About the Author

Jessie Jiang

Jessie has a B.S. degree in chemistry from Peking University in China, where she initially did research on molecular magnetic materials but gradually switched her interest to science writing. Before joining SHERP, she held internships as a reporter at the English-language Shanghai Daily, and at Ogilvy Communications’ Beijing office. She loves writing, and hopes to become a science editor someday as her father has been for decades.



Jeein Chung says:

This is Dr. Chung from Hoboken Animal Hospital, and I am appalled that you did not obtain my legal consent to publish this information because I explicitly asked you if this would be published or not. This is totally unprofessional journalism. Additionally, you did not do any research on the validity of your claim, for there is a wealth of literature in scientific articles that compares and contrasts this claim about the specific organisms that reside in a a dog’s mouth. Looking at the relevant veterinary journals, you would have found a more complete discussion which you totally undermine in your posting especially via my statement. I am also involved in public health and find it important to give accurate advice to the public, and I find it offensive that NYU would endorse such superficial journalism.

greg says:

Can a human transmit hepatitis c to a dog??

thank you!!

David says:

Why don’t myths just die? There are just so many of them and just as many studies proving them wrong. Like the ‘we use only 10% of our brain’ and ‘gum stays in your stomach for 7 years’. Good gracious, how can people still think them as being valid?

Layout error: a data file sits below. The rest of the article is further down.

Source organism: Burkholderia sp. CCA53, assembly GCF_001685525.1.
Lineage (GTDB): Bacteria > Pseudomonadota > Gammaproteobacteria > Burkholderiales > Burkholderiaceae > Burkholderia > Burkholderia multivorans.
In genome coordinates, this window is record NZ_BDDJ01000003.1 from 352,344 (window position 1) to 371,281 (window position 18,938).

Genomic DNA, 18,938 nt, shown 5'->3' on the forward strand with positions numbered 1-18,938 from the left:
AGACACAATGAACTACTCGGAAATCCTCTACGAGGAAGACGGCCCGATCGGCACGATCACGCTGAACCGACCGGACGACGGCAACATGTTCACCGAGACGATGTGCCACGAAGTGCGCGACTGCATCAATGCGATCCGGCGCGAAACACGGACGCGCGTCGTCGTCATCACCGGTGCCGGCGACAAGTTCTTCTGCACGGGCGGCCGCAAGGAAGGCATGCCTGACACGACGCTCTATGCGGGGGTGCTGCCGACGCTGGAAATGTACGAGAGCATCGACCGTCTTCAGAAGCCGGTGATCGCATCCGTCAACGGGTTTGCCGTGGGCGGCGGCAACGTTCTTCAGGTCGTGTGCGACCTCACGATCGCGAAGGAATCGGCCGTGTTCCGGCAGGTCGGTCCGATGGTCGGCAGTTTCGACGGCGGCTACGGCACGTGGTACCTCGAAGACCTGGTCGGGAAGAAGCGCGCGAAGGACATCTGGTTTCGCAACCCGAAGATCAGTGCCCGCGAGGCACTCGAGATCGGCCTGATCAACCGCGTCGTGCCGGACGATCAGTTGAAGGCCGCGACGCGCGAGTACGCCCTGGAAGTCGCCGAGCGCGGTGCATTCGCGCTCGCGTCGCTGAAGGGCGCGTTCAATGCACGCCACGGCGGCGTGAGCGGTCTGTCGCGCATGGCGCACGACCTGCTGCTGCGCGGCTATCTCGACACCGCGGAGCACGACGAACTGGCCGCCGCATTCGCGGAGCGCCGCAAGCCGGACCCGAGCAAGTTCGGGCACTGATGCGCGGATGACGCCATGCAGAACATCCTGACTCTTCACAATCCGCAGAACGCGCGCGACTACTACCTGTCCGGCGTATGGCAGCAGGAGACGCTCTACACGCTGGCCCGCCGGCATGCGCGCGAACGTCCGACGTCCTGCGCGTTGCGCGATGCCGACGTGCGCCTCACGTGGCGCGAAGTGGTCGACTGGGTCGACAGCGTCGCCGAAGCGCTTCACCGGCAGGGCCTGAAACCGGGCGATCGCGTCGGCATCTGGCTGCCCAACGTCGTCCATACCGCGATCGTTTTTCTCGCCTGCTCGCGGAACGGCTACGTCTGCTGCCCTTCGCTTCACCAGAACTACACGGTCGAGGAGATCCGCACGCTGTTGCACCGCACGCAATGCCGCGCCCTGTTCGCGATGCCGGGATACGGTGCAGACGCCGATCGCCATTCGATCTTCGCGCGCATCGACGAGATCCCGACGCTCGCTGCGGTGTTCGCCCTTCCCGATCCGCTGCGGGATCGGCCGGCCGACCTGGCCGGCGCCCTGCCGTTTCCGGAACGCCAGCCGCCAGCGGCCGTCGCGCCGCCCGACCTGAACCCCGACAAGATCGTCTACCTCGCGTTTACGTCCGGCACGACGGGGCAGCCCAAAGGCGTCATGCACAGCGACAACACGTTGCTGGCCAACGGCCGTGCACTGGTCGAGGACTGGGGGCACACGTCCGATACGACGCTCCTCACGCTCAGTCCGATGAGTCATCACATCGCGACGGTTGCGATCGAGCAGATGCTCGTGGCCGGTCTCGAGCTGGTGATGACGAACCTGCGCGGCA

Oivia says:

Do you know where I can find a book on that???
Thanks for all the other info but i need it in a book please….

I too think it inappropriate to publish material without the express permission of the person being quoted.. Very unprofessional and it questions the validity of the whole article.

Brea says:

I dont like having my dogs around my new born baby because they have fleas and all they do is chew on themselfs and scratch and lick themselfs. And my husband lets them right by the baby and let them lick him after i asked him not to let them do that because their mouths are gross and that our

Brea says:

Female dog is in heat and the male has been licking her personal area and he let him lick our new born baby. Is that safe i think it is the most nasty thing ever. I dont even let the dogs lick me because i think its gross. And they have nasty mouths but he thinks they have the most clean

Brea says:

Mouth out of all the animals and thinks its ok to let them in the house ans that close to him to be able to do that. Its flipping nasty!!!!!!!!!!

Jdude says:


Kay Latona says:

Brea, if you took the appropriate steps, your dogs would not have fleas, then you wouldn’t need to be concerned about your baby getting fleas. There are 4 monthly prescription medications that kill fleas at all stages. You can get the Rx from any vet, and give your dog (NOT your cat!) a dose once a month and your flea problem will be gone. The names of these Rx medications are Advantix II, K9 Advantax II, Frontline Plus and Revolution Plus. Read the instructions carefully and follow them exactly. Even though my neighbors on both sides have dogs with fleas, my dogs continue to remain flea-free, as they have for years,